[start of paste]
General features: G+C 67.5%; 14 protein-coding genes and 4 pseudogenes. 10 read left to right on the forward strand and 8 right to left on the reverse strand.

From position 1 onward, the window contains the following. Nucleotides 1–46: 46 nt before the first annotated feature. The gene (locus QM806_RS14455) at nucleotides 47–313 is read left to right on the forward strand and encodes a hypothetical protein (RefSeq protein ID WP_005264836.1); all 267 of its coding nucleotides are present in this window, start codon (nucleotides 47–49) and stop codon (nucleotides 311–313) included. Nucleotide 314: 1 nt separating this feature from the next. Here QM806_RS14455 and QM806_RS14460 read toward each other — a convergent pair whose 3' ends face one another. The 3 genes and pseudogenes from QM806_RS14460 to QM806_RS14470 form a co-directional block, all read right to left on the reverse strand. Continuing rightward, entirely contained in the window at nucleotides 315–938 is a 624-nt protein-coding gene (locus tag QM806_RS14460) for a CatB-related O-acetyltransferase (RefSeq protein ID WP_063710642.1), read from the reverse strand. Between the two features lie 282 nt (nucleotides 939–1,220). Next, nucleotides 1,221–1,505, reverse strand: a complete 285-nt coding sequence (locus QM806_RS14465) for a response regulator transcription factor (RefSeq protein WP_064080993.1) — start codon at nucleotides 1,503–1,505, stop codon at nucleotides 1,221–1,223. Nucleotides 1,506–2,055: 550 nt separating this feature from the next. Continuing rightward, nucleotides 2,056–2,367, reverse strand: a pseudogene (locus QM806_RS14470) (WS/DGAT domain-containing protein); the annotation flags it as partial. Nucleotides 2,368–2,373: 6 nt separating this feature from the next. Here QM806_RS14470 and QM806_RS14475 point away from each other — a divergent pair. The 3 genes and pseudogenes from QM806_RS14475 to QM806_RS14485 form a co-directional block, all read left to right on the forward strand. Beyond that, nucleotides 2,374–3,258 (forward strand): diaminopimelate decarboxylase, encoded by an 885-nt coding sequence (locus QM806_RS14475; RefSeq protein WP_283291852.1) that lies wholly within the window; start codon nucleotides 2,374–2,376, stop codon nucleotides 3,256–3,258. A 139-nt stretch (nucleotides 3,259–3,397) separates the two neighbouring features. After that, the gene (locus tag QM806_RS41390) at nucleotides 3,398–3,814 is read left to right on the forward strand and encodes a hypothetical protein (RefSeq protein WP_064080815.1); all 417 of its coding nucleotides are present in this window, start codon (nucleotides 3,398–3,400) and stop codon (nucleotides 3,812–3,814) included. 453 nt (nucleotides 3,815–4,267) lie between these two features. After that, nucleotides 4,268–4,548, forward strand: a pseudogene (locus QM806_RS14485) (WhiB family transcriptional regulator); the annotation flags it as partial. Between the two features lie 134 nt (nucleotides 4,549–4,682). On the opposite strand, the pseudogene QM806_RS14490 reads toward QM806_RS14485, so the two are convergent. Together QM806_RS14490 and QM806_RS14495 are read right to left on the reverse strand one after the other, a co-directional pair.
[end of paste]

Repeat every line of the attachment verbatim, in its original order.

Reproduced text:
General features: G+C 67.5%; 14 protein-coding genes and 4 pseudogenes. 10 read left to right on the forward strand and 8 right to left on the reverse strand.

From position 1 onward, the window contains the following. Nucleotides 1–46: 46 nt before the first annotated feature. The gene (locus QM806_RS14455) at nucleotides 47–313 is read left to right on the forward strand and encodes a hypothetical protein (RefSeq protein ID WP_005264836.1); all 267 of its coding nucleotides are present in this window, start codon (nucleotides 47–49) and stop codon (nucleotides 311–313) included. Nucleotide 314: 1 nt separating this feature from the next. Here QM806_RS14455 and QM806_RS14460 read toward each other — a convergent pair whose 3' ends face one another. The 3 genes and pseudogenes from QM806_RS14460 to QM806_RS14470 form a co-directional block, all read right to left on the reverse strand. Continuing rightward, entirely contained in the window at nucleotides 315–938 is a 624-nt protein-coding gene (locus tag QM806_RS14460) for a CatB-related O-acetyltransferase (RefSeq protein ID WP_063710642.1), read from the reverse strand. Between the two features lie 282 nt (nucleotides 939–1,220). Next, nucleotides 1,221–1,505, reverse strand: a complete 285-nt coding sequence (locus QM806_RS14465) for a response regulator transcription factor (RefSeq protein WP_064080993.1) — start codon at nucleotides 1,503–1,505, stop codon at nucleotides 1,221–1,223. Nucleotides 1,506–2,055: 550 nt separating this feature from the next. Continuing rightward, nucleotides 2,056–2,367, reverse strand: a pseudogene (locus QM806_RS14470) (WS/DGAT domain-containing protein); the annotation flags it as partial. Nucleotides 2,368–2,373: 6 nt separating this feature from the next. Here QM806_RS14470 and QM806_RS14475 point away from each other — a divergent pair. The 3 genes and pseudogenes from QM806_RS14475 to QM806_RS14485 form a co-directional block, all read left to right on the forward strand. Beyond that, nucleotides 2,374–3,258 (forward strand): diaminopimelate decarboxylase, encoded by an 885-nt coding sequence (locus QM806_RS14475; RefSeq protein WP_283291852.1) that lies wholly within the window; start codon nucleotides 2,374–2,376, stop codon nucleotides 3,256–3,258. A 139-nt stretch (nucleotides 3,259–3,397) separates the two neighbouring features. After that, the gene (locus tag QM806_RS41390) at nucleotides 3,398–3,814 is read left to right on the forward strand and encodes a hypothetical protein (RefSeq protein WP_064080815.1); all 417 of its coding nucleotides are present in this window, start codon (nucleotides 3,398–3,400) and stop codon (nucleotides 3,812–3,814) included. 453 nt (nucleotides 3,815–4,267) lie between these two features. After that, nucleotides 4,268–4,548, forward strand: a pseudogene (locus QM806_RS14485) (WhiB family transcriptional regulator); the annotation flags it as partial. Between the two features lie 134 nt (nucleotides 4,549–4,682). On the opposite strand, the pseudogene QM806_RS14490 reads toward QM806_RS14485, so the two are convergent. Together QM806_RS14490 and QM806_RS14495 are read right to left on the reverse strand one after the other, a co-directional pair.